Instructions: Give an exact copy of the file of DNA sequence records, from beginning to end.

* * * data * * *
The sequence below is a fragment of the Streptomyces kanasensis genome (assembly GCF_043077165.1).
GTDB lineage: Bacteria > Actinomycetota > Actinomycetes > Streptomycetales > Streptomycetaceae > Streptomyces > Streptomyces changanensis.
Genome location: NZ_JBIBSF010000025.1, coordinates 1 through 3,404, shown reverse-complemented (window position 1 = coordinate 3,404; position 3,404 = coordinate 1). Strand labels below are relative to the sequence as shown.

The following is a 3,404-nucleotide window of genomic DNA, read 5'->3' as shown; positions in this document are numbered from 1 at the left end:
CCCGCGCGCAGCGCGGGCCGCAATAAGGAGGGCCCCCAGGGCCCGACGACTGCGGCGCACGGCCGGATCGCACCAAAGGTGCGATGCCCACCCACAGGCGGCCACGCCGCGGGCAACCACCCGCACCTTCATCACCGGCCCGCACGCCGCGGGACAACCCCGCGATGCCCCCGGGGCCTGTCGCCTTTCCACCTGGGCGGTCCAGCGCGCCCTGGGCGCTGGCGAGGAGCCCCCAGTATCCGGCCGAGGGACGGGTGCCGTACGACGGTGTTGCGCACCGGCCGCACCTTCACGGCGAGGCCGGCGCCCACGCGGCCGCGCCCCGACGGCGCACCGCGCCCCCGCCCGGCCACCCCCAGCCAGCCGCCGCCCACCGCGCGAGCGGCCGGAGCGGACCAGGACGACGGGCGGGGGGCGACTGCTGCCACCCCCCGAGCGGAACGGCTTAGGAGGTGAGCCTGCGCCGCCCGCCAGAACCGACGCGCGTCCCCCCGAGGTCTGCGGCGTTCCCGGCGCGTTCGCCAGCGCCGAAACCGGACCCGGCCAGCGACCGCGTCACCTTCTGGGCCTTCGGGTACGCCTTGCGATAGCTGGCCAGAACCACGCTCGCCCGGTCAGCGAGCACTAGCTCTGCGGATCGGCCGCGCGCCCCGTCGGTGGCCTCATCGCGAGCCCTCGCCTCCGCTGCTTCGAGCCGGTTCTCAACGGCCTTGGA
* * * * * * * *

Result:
The sequence below is a fragment of the Streptomyces kanasensis genome (assembly GCF_043077165.1).
GTDB lineage: Bacteria > Actinomycetota > Actinomycetes > Streptomycetales > Streptomycetaceae > Streptomyces > Streptomyces changanensis.
Genome location: NZ_JBIBSF010000025.1, coordinates 1 through 3,404, shown reverse-complemented (window position 1 = coordinate 3,404; position 3,404 = coordinate 1). Strand labels below are relative to the sequence as shown.

The following is a 3,404-nucleotide window of genomic DNA, read 5'->3' as shown; positions in this document are numbered from 1 at the left end:
CCCGCGCGCAGCGCGGGCCGCAATAAGGAGGGCCCCCAGGGCCCGACGACTGCGGCGCACGGCCGGATCGCACCAAAGGTGCGATGCCCACCCACAGGCGGCCACGCCGCGGGCAACCACCCGCACCTTCATCACCGGCCCGCACGCCGCGGGACAACCCCGCGATGCCCCCGGGGCCTGTCGCCTTTCCACCTGGGCGGTCCAGCGCGCCCTGGGCGCTGGCGAGGAGCCCCCAGTATCCGGCCGAGGGACGGGTGCCGTACGACGGTGTTGCGCACCGGCCGCACCTTCACGGCGAGGCCGGCGCCCACGCGGCCGCGCCCCGACGGCGCACCGCGCCCCCGCCCGGCCACCCCCAGCCAGCCGCCGCCCACCGCGCGAGCGGCCGGAGCGGACCAGGACGACGGGCGGGGGGCGACTGCTGCCACCCCCCGAGCGGAACGGCTTAGGAGGTGAGCCTGCGCCGCCCGCCAGAACCGACGCGCGTCCCCCCGAGGTCTGCGGCGTTCCCGGCGCGTTCGCCAGCGCCGAAACCGGACCCGGCCAGCGACCGCGTCACCTTCTGGGCCTTCGGGTACGCCTTGCGATAGCTGGCCAGAACCACGCTCGCCCGGTCAGCGAGCACTAGCTCTGCGGATCGGCCGCGCGCCCCGTCGGTGGCCTCATCGCGAGCCCTCGCCTCCGCTGCTTCGAGCCGGTTCTCAACGGCCTTGGA